OP-ED

The prevalence shortage of nursing globally

By Napolean Bounaparte & Tania Oliveira

Nurses are the largest professional healthcare workforce and maximizing their contribution to health is essential to achieve health coverage for a global ageing population (Coster et al. 2018). The nursing shortage has been recognized as a worldwide problem and is affecting healthcare quality, cost, and effectiveness (Flinkman et al. 2010).

Prevalence of nursing shortage in the USA

The nursing shortage in the USA is not a new phenomenon, in 2000, there was already a 30,000 nursing deficit gap from graduating programs (Baker, 2022). Another contributing factor was the shift from RNs who left their positions and became Nurse Practitioners, and in 2010 the deficit left the US with 80,000 RN vacancies. About 70,000 baby boomer nurses were retiring each year between 2010 and 2020 (Baker, 2022). 

Then in the post-COVID era, many more nurses retired or left the profession (Baker 2022). According to Juraschek et al. (2019), there will be 389 RN jobs unfilled per 100,000 population. In 2030, the prediction is that the western part of the US will have the greatest deficit in nursing staffing, and nationwide there will be over 1 million job vacancies and approximately 18 million deficit of nurses globally.

Texas is the state with the highest prediction of a nursing shortage with 15, 900 job vacancies in 2030 (Spurlock, 2020). As a consequence, low quality of care, remaining nurses burn out and poor patient outcomes are likely to increase (Baker, 2022).  Coming together as administrators, nurses, and policymakers to discuss in this post-COVID era how to move forward in a way that is beneficial to all is crucial to retain the maximum amount of nurses in the workforce and bring new ones into this estimated profession (Baker, 2022). 

Nursing Shortage in Uganda 

Uganda is one of the 56 countries in Africa. Africa bears 25% of the world’s disease burden and has only 3% of the world’s health workforce. Low and middle-income countries have severe nursing staff shortages which are associated with heavy workload, risk of poor quality of patient care, and increased patient exposure to adverse events like musculoskeletal disorders to the nursing staff. 

Uganda produces about 5000 nurses yearly but according to the Uganda nurses and midwives’ union president Mr. Justus Cherop, Uganda only employs 2000 nurses leaving the 3000 nurses unemployed. The question is why do we complain about nursing shortage? You and I seem not to have the best answer but this is attributed to a few challenges listed in this article.

The research was done in Uganda in 5 hospitals which included one private hospital and the shortage of nurses was found to be at 6 nurses per 100,000 population compared to the USA which has 773 nurses per 100,000 Population which is below the WHO recommendation and most hospitals including Mulago National Referral suggested to change nurses shifts from 8 hourly to 12 hourly to allow nurse have sufficient time with their family members (Munabi et al. 2014). Additionally, nurse to patient ratio in Uganda is 1:11000 which is an acceptable standard (Mwesigwa et al, 2020).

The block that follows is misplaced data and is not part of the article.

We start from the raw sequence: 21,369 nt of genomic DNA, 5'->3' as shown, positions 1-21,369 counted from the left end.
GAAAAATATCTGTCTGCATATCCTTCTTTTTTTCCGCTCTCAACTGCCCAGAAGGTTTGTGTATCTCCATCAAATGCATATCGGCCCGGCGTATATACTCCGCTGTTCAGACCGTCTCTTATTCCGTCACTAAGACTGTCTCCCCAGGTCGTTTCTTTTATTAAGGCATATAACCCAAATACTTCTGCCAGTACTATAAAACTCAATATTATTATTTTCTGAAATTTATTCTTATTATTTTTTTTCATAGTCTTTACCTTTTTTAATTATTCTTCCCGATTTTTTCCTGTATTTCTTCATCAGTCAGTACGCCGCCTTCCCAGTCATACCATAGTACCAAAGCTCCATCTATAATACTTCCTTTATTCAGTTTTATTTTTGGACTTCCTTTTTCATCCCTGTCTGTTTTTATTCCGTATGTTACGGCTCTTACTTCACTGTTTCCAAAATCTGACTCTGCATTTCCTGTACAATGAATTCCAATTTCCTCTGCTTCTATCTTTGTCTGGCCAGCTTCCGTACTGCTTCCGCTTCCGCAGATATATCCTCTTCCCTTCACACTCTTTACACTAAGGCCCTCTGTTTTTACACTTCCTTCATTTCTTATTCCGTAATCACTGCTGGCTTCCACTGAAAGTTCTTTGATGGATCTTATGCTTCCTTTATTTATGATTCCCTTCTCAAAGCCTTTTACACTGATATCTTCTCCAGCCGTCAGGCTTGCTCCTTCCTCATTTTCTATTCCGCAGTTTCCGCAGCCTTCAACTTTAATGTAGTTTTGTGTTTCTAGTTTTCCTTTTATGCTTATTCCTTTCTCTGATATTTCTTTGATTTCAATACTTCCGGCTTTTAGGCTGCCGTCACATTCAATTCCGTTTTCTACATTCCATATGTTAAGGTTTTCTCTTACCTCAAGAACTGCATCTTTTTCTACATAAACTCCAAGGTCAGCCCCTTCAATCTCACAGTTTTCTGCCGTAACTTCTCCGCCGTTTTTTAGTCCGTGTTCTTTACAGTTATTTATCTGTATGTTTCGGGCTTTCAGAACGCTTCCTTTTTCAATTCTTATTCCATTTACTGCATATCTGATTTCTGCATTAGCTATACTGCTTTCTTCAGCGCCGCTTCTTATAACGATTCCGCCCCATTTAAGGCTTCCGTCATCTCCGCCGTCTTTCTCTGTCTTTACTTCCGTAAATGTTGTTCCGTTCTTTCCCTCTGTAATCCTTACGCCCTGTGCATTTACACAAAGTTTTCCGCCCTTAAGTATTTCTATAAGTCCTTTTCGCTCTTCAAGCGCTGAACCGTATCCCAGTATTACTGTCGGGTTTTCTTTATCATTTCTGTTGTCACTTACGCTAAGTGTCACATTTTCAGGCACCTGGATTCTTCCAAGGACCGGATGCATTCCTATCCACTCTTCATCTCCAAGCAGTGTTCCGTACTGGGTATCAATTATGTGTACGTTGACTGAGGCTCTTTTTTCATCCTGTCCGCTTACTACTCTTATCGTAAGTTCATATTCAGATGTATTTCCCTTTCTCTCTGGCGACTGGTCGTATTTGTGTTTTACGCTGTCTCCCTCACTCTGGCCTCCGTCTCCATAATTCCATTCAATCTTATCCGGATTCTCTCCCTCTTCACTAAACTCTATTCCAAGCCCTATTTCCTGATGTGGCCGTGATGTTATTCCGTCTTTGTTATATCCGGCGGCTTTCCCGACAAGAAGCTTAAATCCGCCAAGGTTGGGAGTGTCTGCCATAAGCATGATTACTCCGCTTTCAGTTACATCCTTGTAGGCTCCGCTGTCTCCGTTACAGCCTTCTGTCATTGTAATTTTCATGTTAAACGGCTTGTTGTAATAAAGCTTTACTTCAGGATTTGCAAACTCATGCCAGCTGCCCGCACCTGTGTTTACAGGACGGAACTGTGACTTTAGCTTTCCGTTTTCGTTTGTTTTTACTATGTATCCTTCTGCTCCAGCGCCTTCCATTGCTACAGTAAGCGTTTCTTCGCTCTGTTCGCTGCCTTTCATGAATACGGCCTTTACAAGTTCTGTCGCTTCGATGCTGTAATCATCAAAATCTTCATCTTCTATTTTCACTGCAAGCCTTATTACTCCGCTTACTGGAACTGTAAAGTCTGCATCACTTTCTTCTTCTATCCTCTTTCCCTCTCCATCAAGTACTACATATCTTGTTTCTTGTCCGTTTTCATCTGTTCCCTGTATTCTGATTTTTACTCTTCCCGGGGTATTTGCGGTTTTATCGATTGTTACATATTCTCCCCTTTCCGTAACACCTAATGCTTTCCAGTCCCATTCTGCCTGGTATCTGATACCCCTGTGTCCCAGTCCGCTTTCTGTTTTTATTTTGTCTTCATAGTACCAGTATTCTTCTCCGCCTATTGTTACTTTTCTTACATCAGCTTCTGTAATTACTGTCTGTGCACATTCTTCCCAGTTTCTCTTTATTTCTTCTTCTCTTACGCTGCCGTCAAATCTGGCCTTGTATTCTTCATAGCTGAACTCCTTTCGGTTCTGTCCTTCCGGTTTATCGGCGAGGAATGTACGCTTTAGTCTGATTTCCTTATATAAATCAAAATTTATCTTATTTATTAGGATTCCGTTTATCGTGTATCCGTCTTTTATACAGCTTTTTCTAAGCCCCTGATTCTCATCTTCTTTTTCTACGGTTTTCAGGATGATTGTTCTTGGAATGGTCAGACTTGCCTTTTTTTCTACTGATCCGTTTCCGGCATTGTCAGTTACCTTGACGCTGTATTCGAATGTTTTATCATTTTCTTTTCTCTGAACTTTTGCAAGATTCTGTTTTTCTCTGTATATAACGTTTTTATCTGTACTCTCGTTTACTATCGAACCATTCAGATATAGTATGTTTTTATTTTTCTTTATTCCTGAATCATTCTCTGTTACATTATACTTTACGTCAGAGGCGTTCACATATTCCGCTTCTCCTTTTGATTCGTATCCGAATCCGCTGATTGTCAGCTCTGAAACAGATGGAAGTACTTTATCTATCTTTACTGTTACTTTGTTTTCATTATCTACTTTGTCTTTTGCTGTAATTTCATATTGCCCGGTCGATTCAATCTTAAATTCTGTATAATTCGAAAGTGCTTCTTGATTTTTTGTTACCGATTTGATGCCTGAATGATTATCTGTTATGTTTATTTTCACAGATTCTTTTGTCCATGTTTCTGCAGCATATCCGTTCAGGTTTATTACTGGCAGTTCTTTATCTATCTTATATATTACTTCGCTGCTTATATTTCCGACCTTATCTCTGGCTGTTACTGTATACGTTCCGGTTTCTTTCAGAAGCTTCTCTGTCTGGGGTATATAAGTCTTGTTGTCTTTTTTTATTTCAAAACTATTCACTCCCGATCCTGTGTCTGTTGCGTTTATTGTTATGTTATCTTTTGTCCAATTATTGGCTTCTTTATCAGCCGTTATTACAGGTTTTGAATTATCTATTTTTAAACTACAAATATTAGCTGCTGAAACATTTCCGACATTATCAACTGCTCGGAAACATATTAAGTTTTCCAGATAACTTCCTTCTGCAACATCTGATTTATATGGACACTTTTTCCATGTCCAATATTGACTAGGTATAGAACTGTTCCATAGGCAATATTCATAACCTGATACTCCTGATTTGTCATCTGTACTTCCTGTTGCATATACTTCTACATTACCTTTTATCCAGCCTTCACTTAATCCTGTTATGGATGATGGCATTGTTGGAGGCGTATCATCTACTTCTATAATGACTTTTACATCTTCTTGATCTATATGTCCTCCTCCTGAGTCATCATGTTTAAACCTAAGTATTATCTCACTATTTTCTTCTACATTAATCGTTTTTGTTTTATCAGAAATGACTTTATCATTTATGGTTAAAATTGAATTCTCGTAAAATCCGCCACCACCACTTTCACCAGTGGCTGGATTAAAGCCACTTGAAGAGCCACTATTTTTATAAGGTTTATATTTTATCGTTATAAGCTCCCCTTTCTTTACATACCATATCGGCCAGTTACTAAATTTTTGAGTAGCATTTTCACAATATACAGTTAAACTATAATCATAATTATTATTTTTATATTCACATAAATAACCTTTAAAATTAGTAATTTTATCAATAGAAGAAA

In Uganda, 80% of the population lives in the rural areas which the majority of the nurses do not reach, therefore the majority of the nurses want to live in urban settings because there is access to better standards of living like accessibility to good roads, social services like internet and recreational centres (Anyango, 2022). 

Some commonalities causes of nursing shortage in both the USA and Uganda include;  Mal-distribution of health workers – supply and demand, Geographical hindrances (infrastructure development), Poor funding for health care budgets, Lack of Job opportunities for BSN-prepared nurses in Uganda, Brain drain- Burn out, Emerging infectious diseases, Poor motivation of the staff: lack of control, nurse leadership, Poor working conditions- USA, schedule of working holidays and nights, and Lack of or shortage of supplies (Things needed to give the best care).

Recommendation

This information does not only benefit the researchers in the academic world but also policymakers, administrators, managers, and patients whose care delivery is improved as the problem is addressed. In this post-Covid 19 era, Policy makers, therefore, should ensure proper strategies of recruitment and selection, better allocation of funding, appropriate labor division, nurse motivation, and generally improve infrastructures to boost chances of retaining nurses and other health workers (Baker, 2022).

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The authors are; RN Napoleon Bounaparte – Aga Khan University Alumni, Murchison Bay Hospital Luzira, and RN Tania Oliveira– Case Coordinator, University of Utah USA.



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